Children with cancer need your help. They need your help in bringing the cause into the spotlight, not only in the month of September, but every day of every year until cures are found.

Will you join us on our #Journey2aMillion this September? Whether you do, or not, I hope you will take the time to tell one, two or three people that September is National Childhood Cancer Awareness Month – you can be a part of finding the cures we are so desperately seeking.

To find out more about childhood cancer, or to join Alex's Million Mile – Run. Walk. Ride., visit AlexsMillionMile.org.

Jay Scott is the co-executive director of Alex's Lemonade Stand Foundation. When his daughter Alexandra "Alex" Scott decided to hold a lemonade stand to help doctors find new treatments and ultimately a cure for all childhood cancers, including her own, Jay and his wife Liz supported Alex's mission every step of the way. After cancer took Alex's life they continued Alex's legacy of hope. What started as the vision of one little girl has been embraced by a team of 100,000 volunteers.

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CATEGORIES [ FEATURED ]

Tears in the second row

BY GUEST BLOGGER | SEPTEMBER 10, 2014

Leslie Waltke, guest CURE blogger
I frequently give lectures. As a speaker, it can be a drag to talk right before lunch or a really serious drag to talk last at the end of a several day conference when even interested people fidget, yawn and squirm.

So I was taken aback recently when giving a late afternoon lecture to a room packed with cancer survivors. I noticed a fit, 30-something looking woman in the second row not fighting to stay alert, but fighting to hold back tears. Hmmm. The lecture was on lymphedema, not advanced disease or recurrence.

I continued on with the talk emphasizing positive points like the importance of being active, strengthening and exercise. Tears. I went on to show vibrant, engaging pictures of my breast cancer patients lifting weights, doing planks and cycling while training for a triathlon. More tears, and now her lower lip is quivering. Our eyes met and I gave her a subtle wink, non-verbally saying, "Let's talk later."

We met up after the room cleared. As she gathered herself, I racked my brain trying to come up with what I said that was so distressing. She finally spoke: "They told me I couldn't do any of that anymore."

Wow. It wasn't what I said, it's what they said. "They" being her treatment team.

Many of the lymphedema precautions spouted over the years were based on the conventional wisdom of way too long ago and on the old premise that if we tell people to do nothing, they'll be safe. Don't push, don't pull, don't lift, don't carry and you will be just fine. It turns out though, that the people that sat on the couch got just as much lymphedema as the people out playing in the park. It turns out that while some were told not to fly or lift anything over 10 pounds, other cancer survivors were safely becoming flight attendants and Olympic athletes.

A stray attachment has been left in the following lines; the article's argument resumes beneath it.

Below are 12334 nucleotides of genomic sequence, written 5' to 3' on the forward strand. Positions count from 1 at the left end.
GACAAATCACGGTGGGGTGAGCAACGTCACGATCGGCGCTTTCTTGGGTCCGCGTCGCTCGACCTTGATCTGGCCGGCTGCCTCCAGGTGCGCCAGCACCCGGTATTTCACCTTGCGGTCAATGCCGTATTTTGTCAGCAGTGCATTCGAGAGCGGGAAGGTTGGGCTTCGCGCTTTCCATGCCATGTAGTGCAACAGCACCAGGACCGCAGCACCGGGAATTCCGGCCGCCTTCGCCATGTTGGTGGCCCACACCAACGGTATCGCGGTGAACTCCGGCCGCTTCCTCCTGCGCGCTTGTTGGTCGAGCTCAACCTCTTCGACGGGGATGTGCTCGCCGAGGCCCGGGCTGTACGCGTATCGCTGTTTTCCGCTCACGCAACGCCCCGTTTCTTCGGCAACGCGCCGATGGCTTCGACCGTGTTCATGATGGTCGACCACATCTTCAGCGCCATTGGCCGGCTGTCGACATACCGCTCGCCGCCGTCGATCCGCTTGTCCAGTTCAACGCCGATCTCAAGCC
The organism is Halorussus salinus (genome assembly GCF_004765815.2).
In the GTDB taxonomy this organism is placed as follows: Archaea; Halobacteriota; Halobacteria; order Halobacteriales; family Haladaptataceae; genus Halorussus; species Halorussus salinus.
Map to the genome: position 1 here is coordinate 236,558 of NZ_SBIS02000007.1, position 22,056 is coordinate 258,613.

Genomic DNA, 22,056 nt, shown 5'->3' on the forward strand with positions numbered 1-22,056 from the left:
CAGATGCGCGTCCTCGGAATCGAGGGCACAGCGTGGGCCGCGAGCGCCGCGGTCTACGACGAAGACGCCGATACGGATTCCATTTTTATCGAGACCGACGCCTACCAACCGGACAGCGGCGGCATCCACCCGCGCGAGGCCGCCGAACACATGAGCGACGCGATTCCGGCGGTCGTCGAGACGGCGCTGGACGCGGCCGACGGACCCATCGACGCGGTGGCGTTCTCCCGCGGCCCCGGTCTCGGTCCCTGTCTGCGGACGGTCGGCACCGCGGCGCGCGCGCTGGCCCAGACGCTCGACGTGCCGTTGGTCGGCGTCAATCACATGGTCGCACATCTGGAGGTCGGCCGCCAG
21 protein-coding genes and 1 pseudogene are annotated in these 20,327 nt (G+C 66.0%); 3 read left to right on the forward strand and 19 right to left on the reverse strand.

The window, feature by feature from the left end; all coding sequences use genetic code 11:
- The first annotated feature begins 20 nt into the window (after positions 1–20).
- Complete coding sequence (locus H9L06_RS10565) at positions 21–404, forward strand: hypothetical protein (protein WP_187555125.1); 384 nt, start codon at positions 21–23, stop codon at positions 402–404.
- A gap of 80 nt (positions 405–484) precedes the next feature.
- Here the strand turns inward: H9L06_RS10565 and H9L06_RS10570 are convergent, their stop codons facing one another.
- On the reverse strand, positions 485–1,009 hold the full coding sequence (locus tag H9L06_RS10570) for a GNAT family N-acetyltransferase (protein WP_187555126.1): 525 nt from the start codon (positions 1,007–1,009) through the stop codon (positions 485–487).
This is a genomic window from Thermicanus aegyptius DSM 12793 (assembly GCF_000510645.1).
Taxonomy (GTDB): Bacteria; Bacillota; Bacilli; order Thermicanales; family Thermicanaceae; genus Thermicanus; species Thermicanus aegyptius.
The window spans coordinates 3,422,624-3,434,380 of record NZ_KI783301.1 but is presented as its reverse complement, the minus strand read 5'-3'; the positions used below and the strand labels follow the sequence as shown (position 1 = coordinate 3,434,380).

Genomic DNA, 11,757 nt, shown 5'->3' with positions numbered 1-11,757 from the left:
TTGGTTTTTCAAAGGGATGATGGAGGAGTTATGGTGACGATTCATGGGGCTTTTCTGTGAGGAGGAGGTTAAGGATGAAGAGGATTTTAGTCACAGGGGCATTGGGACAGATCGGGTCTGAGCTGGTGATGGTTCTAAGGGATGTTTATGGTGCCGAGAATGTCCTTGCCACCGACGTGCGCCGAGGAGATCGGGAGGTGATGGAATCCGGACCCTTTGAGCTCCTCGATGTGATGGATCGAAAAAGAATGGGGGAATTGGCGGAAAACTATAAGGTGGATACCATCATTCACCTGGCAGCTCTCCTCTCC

Arguments went on for years over what was best. The right answers, based on research and anatomy, are now clear. The lymph system is mostly passive, which means it relies on other forces to absorb and move fluid. Those "forces" include movement, muscle contractions, increased heart rate and increased breathing rate.

Yikes! I guess telling people not to move wasn't a good call.

Though changes to the body from lymph node removal and radiation are not reversible, weakness, stiffness and decreased mobility are. Whether you have lymphedema or are at risk for it, your arm, chest and shoulder (or whatever area lymph nodes were removed) should be strong, pain-free and function normally, regardless of the type of surgery. If not, you are doing your lymphatic system a huge disservice. Studies show that rehabilitation and exercise, including lifting weights, both reduces the risk of lymphedema and decreases lymphedema symptoms. And all the walking you are doing (you are walking, right?!) is helping improve your body mass index which has also been shown to decrease lymphedema symptoms and risk.

Survivorship is already saddled with enough uncertainty to shed tears on misconceptions. Do not limp through your survivorship. Push, pull, lift, and carry. "Moving is living" holds true for your lymphatic system as well; the more the merrier, the more the healthier. Go take a walk. Your body has been through a lot, you deserve it.

Leslie J. Waltke is a physical therapist with a clinical mastery in oncology. She is a national expert, author, speaker and educator in cancer rehabilitation and is the Cancer Rehabilitation Coordinator for Aurora Health Care in Milwaukee, Wisconsin.

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CATEGORIES [ GENERAL ]

What we're working on

BY JON GARINN | SEPTEMBER 10, 2014

Jon Garinn blog image

The fall issue will be arriving in mailboxes soon, and our team has been hard at work to put the final touches on some compelling articles. Here's a lineup of what readers can expect:

The dilemma of DCIS
Ductal carcinoma in situ (DCIS) is a condition of the breast that bears the genetic signature of cancer but is non-invasive, meaning the cells remain in their tissue ducts and don't invade a layer known as the basement membrane. The dilemma for many patients is that DCIS is almost always survivable, even when left untreated, yet a diagnosis can produce emotional distress and the possibility of overtreatment. Should women with DCIS have a lumpectomy or mastectomy? What about radiation and hormone therapy? Charlotte Huff addresses these questions, as well as still unresolved controversies surrounding the condition, and discusses non-surgical options, such as active surveillance.